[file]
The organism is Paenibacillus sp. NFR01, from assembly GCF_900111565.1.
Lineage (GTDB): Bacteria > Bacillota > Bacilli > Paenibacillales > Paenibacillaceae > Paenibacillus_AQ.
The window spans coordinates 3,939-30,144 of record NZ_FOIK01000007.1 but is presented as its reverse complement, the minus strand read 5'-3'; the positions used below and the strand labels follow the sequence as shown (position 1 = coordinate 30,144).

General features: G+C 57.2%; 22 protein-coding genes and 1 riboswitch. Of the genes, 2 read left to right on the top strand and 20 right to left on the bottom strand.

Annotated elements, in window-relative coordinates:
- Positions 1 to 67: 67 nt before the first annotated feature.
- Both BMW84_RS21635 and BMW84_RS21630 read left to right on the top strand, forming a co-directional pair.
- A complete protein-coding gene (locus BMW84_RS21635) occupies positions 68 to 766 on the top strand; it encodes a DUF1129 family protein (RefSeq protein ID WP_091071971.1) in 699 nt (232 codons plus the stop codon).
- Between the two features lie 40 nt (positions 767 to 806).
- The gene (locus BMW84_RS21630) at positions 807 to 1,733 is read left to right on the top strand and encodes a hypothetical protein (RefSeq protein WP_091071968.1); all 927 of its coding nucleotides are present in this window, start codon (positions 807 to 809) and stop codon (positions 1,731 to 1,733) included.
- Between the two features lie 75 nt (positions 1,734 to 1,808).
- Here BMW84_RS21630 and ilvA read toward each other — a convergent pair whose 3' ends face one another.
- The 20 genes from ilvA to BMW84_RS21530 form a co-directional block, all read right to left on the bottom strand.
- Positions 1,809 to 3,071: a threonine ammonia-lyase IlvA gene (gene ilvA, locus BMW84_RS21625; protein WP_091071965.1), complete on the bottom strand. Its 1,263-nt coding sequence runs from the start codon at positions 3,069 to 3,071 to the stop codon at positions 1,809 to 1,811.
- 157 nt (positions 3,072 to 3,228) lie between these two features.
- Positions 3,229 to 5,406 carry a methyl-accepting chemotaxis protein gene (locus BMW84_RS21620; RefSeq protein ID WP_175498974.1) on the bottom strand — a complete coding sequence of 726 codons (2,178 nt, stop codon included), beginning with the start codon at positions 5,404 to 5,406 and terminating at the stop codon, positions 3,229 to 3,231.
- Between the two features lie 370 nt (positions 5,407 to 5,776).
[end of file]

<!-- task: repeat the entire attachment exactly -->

The organism is Paenibacillus sp. NFR01, from assembly GCF_900111565.1.
Lineage (GTDB): Bacteria > Bacillota > Bacilli > Paenibacillales > Paenibacillaceae > Paenibacillus_AQ.
The window spans coordinates 3,939-30,144 of record NZ_FOIK01000007.1 but is presented as its reverse complement, the minus strand read 5'-3'; the positions used below and the strand labels follow the sequence as shown (position 1 = coordinate 30,144).

General features: G+C 57.2%; 22 protein-coding genes and 1 riboswitch. Of the genes, 2 read left to right on the top strand and 20 right to left on the bottom strand.

Annotated elements, in window-relative coordinates:
- Positions 1 to 67: 67 nt before the first annotated feature.
- Both BMW84_RS21635 and BMW84_RS21630 read left to right on the top strand, forming a co-directional pair.
- A complete protein-coding gene (locus BMW84_RS21635) occupies positions 68 to 766 on the top strand; it encodes a DUF1129 family protein (RefSeq protein ID WP_091071971.1) in 699 nt (232 codons plus the stop codon).
- Between the two features lie 40 nt (positions 767 to 806).
- The gene (locus BMW84_RS21630) at positions 807 to 1,733 is read left to right on the top strand and encodes a hypothetical protein (RefSeq protein WP_091071968.1); all 927 of its coding nucleotides are present in this window, start codon (positions 807 to 809) and stop codon (positions 1,731 to 1,733) included.
- Between the two features lie 75 nt (positions 1,734 to 1,808).
- Here BMW84_RS21630 and ilvA read toward each other — a convergent pair whose 3' ends face one another.
- The 20 genes from ilvA to BMW84_RS21530 form a co-directional block, all read right to left on the bottom strand.
- Positions 1,809 to 3,071: a threonine ammonia-lyase IlvA gene (gene ilvA, locus BMW84_RS21625; protein WP_091071965.1), complete on the bottom strand. Its 1,263-nt coding sequence runs from the start codon at positions 3,069 to 3,071 to the stop codon at positions 1,809 to 1,811.
- 157 nt (positions 3,072 to 3,228) lie between these two features.
- Positions 3,229 to 5,406 carry a methyl-accepting chemotaxis protein gene (locus BMW84_RS21620; RefSeq protein ID WP_175498974.1) on the bottom strand — a complete coding sequence of 726 codons (2,178 nt, stop codon included), beginning with the start codon at positions 5,404 to 5,406 and terminating at the stop codon, positions 3,229 to 3,231.
- Between the two features lie 370 nt (positions 5,407 to 5,776).